Of course, my solution for this was to go back to school and rack up even more student loan debt!

I went on to get an MBA in Finance, also at an expensive private university. While in school, I made another big mistake of deferring the interest payments. Because my loans were unsubsidized and private, I continued to rack up staggering amounts of accrued interest.

Even though I worked almost full time in college and through grad school, by the time I finished school I had $140k in student loans.

On the one hand, I was extraordinarily proud of myself for graduating with both my undergrad and masters, coming from a background with almost no education.

On the other hand, I was terrified that I would never pay off this crushing debt.

But wait, there’s more!

All through school, I drove beat-up cars. No joke, I once bought a car for $250 bucks off Craigslist. It amazingly lasted for over a year, but I did keep AAA on speed dial. The stupid thing was always breaking down on my way to class or work.

I decided after graduation that no one would take me seriously unless I drove a newer vehicle. I went out and financed a brand new $20k car. At the time, I was pretty pleased with myself, thinking I had made a wise investment.

So at 25, I had managed to rack up $160k in debt. My heart still stops a beat just thinking about it.

Living With 6 Figure Debt

Fast forward about 5 years later, and I’m now a successful consultant. The car is paid off, however, I still have $111k worth of high interest student loans.

My goal is to pay off ALL of my debt by the end of 2018.

Living with a mortgage sized amount of student loan debt has been an overwhelming experience.

At times, it’s been an emotional nightmare that I would never wish on my worst enemy. I’m determined to get rid of this debt once and for all, and to do it in 18 months or less.

Over the past 5 years, I’ve read every personal finance book, article and blog I can get my hands on. My relationship with money has changed. I am far wiser now when it comes to living frugally, avoiding debt, saving and investing.

Looking back, there are many things that I could have done to avoid getting into this kind of debt. Some of the obvious ones are:

  • I could have gone to community college for 2 years
  • I could have applied to much less expensive schools, and not lived on campus
  • I could have made it a priority to look for schools that offered more scholarships and student aid
  • I could have worked full time, and attended school at nights part-time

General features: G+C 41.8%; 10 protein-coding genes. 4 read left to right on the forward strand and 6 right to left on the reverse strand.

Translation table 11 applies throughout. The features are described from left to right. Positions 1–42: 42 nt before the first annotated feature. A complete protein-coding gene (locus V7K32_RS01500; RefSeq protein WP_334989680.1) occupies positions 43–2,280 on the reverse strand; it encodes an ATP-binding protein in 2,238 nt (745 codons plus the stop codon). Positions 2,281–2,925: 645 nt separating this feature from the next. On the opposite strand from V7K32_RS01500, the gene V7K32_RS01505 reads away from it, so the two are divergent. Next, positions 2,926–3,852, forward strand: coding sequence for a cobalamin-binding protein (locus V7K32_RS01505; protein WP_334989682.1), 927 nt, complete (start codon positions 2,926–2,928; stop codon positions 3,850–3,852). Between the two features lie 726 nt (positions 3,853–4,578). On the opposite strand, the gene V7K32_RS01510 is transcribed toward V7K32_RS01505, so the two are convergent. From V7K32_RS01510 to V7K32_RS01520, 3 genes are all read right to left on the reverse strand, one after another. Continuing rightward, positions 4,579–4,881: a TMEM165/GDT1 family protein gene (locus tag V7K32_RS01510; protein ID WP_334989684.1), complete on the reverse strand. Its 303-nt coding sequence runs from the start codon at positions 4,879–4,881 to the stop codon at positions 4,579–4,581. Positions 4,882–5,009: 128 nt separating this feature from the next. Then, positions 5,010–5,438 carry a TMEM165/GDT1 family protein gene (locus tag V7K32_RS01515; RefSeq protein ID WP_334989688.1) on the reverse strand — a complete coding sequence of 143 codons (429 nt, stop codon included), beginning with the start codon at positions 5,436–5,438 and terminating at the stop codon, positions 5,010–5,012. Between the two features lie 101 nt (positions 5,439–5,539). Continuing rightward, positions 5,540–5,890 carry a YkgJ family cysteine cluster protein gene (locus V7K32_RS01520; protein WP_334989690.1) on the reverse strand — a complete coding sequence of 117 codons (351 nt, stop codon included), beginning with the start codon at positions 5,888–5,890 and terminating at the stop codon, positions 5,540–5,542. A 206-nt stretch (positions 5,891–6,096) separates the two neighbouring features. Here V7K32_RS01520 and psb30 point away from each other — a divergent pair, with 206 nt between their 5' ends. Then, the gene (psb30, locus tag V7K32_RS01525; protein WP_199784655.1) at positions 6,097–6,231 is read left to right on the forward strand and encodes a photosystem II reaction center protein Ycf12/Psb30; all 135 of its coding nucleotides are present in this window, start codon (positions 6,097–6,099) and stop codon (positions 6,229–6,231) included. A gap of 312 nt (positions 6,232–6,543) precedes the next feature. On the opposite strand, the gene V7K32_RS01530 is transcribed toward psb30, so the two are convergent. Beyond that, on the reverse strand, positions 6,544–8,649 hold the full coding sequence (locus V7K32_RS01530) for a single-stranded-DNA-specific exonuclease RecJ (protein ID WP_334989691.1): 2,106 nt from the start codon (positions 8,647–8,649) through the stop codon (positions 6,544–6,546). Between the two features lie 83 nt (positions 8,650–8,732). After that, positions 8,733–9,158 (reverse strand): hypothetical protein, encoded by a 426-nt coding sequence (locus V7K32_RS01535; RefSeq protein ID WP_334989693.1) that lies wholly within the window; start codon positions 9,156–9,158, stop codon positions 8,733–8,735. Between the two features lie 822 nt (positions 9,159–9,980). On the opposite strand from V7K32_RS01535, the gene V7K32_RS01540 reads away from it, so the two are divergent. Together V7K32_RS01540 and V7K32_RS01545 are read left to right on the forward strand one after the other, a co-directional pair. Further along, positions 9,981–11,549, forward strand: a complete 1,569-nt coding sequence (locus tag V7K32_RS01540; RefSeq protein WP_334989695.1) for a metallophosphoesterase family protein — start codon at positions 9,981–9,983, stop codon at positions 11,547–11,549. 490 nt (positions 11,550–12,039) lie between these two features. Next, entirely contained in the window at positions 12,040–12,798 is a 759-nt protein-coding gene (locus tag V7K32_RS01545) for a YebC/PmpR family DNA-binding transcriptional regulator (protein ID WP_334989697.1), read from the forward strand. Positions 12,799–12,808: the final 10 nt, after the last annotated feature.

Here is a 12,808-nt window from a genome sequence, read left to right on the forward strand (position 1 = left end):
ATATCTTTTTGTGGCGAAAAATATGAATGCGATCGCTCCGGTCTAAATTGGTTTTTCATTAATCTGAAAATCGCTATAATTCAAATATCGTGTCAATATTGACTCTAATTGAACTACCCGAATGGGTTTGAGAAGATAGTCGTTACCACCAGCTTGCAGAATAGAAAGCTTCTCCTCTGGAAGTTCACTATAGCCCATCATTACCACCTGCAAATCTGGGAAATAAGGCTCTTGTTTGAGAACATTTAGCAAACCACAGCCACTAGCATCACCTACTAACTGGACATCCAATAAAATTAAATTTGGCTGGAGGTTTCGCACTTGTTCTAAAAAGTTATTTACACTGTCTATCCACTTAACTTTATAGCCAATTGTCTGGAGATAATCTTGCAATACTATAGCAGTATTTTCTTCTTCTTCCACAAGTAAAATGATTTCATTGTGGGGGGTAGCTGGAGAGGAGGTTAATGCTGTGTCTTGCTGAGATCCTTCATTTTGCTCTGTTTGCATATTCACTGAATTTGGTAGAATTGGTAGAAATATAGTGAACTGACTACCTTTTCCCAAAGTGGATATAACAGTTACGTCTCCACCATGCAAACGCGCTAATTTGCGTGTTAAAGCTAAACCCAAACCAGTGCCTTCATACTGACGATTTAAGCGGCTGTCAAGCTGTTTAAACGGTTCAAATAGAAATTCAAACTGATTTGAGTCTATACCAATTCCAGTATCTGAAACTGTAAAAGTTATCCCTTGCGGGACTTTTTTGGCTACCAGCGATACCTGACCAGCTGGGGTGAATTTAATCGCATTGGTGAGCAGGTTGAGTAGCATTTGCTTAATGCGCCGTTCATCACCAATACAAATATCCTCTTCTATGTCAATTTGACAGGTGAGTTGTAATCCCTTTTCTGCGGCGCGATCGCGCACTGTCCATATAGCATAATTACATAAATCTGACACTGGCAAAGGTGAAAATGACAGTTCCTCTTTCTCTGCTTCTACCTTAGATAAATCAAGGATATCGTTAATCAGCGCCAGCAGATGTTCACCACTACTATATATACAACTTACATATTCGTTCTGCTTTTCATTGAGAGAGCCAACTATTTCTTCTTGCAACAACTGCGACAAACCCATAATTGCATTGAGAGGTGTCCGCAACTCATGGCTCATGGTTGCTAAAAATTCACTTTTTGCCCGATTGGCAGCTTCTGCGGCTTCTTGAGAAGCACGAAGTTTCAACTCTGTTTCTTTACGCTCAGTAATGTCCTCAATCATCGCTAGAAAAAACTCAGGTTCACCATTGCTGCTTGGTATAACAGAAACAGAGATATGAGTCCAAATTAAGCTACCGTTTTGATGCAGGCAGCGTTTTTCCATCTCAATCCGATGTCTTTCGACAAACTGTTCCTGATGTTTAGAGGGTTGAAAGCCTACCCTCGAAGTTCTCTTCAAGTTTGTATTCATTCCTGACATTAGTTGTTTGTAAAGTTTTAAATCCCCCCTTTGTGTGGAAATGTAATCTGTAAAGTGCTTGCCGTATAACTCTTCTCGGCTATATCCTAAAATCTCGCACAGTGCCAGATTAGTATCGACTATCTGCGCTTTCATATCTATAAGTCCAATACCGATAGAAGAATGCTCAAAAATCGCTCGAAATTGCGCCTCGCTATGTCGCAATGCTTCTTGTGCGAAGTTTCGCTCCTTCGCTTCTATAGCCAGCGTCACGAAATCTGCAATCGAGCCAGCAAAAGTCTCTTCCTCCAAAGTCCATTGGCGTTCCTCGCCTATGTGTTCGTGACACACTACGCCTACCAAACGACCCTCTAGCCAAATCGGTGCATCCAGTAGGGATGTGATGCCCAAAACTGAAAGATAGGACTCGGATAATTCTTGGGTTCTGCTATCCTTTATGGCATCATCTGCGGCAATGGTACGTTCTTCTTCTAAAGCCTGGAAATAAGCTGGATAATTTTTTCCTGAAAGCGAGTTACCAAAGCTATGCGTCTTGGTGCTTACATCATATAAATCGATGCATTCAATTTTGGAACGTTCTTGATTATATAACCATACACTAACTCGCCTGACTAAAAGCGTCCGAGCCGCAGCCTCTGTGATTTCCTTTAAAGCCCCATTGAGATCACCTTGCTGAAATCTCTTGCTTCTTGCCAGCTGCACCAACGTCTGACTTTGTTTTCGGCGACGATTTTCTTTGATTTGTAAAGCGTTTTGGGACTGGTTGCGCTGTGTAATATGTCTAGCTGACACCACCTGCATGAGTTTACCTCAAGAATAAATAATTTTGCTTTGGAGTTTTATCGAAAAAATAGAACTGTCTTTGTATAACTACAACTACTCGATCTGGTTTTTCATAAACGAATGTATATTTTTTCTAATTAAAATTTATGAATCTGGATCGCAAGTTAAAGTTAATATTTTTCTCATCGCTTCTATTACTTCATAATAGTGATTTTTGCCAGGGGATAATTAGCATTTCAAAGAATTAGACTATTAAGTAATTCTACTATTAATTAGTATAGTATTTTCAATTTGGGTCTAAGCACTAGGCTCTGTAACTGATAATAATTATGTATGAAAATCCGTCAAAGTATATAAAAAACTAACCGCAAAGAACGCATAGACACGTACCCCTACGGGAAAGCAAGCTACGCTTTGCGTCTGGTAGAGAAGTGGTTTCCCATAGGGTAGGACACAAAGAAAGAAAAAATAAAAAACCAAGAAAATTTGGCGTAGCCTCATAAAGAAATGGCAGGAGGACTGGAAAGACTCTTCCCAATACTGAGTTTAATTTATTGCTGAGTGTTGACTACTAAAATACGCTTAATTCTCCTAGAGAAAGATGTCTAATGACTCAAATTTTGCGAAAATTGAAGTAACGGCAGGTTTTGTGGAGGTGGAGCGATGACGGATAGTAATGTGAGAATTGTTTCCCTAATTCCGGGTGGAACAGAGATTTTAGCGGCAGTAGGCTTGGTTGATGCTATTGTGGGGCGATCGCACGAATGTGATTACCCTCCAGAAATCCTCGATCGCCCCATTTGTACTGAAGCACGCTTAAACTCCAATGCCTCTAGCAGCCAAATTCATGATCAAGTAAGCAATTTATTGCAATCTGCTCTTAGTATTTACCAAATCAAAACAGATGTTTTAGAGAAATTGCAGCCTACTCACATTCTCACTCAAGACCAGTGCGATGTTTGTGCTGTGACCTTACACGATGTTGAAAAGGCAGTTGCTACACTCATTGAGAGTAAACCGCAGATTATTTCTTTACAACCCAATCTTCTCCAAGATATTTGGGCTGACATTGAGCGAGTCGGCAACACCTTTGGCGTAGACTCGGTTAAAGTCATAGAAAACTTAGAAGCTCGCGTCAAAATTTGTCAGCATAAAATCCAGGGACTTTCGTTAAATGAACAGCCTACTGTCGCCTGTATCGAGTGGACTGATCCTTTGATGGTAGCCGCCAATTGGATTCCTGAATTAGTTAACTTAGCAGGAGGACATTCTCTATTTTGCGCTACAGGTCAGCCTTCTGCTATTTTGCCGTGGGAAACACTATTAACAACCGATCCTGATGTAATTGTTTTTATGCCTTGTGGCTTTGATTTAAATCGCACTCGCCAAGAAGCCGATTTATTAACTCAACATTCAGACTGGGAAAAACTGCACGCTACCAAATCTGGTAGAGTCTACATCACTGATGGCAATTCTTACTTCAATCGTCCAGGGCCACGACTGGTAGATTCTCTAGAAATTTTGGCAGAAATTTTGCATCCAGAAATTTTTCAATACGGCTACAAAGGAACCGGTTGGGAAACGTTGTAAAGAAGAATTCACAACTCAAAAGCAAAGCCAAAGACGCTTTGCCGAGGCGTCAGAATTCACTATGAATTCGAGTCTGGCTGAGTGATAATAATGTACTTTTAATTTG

• I could have paid interest accrued on the loans while in school
  • In hindsight, I could have legally emancipated myself at 16 from my parents. I would have then been considered an independent, and qualified for tons more aid options
  • I could have made it an absolute priority to learn as much about personal finance as I could

Even with all the mistakes I’ve made, I’m incredibly proud of what I’ve achieved financially so far:

  • I got the education I wanted!
  • I have my own dream house, which will be paid off in 14 years
  • I earn a decent six figure salary
  • I’m slated to pay off all my student loans in 18 months
  • Most importantly, I’m able to help my siblings out financially while they transition from the cult, or while they cannot help themselves

My dream is for all of my brothers & sisters to finish college, be 100% free of the cult, and live independent, happy, successful lives.

My short term goals for the next 18 months include:

  • Paying off ALL of my student loan debt
  • Increasing my emergency fund from 6 months of expenses to 8
  • Maxing out my 401k for 2017 and 2018
  • Continuing to pay down the mortgage at a 15 year payment rate

My goals for the next 14 years include:

  • Saving between 60-70% of income after tax
  • Reach a net worth of $500k by 35 (in 4 years). This is total investments and cash plus equity minus the mortgage
  • Reach a net worth of $1.8 million by 40
  • Reach a net worth of $4 million (including the value of the paid off house) by 45

My long term (after age 45) goals include:

  • Retire and live on 3% of the passive income which my portfolio generates each year
  • Start a foundation to help kids who are transitioning on their own from a cult, or an extremely restrictive religious environment. My goal is to provide a support system and financial help until they can get on their feet.
  • Travel the world!
  • Never worry about money again ;o)

Although I grew up under very grim circumstances and suffered quite a bit as a kid, I was able to achieve my dream of getting an education and forging a successful career for myself. I’m also able to take care of the people I love most.

The next step is to pay off the debt as fast as possible, and start saving for an even better future!

*******
Ava is a cult survivor and personal finance/lifestyle blogger over at MillennialMoneyChallenge.com. She’s on a mission to pay off $111k of debt in 18 months, hit financial independence by 40, and officially retire early at 45. You can also find her on Twitter @Ava_Millennial.

Thank you for reading Budgets Arrghh Sexy! If you'd like to submit one of your own juicy ideas, we'll gladly review: budgetsaresexy.com/contact.

{ 79 comments… read them below or add one }

1 Anita August 11, 2017 at 7:07 am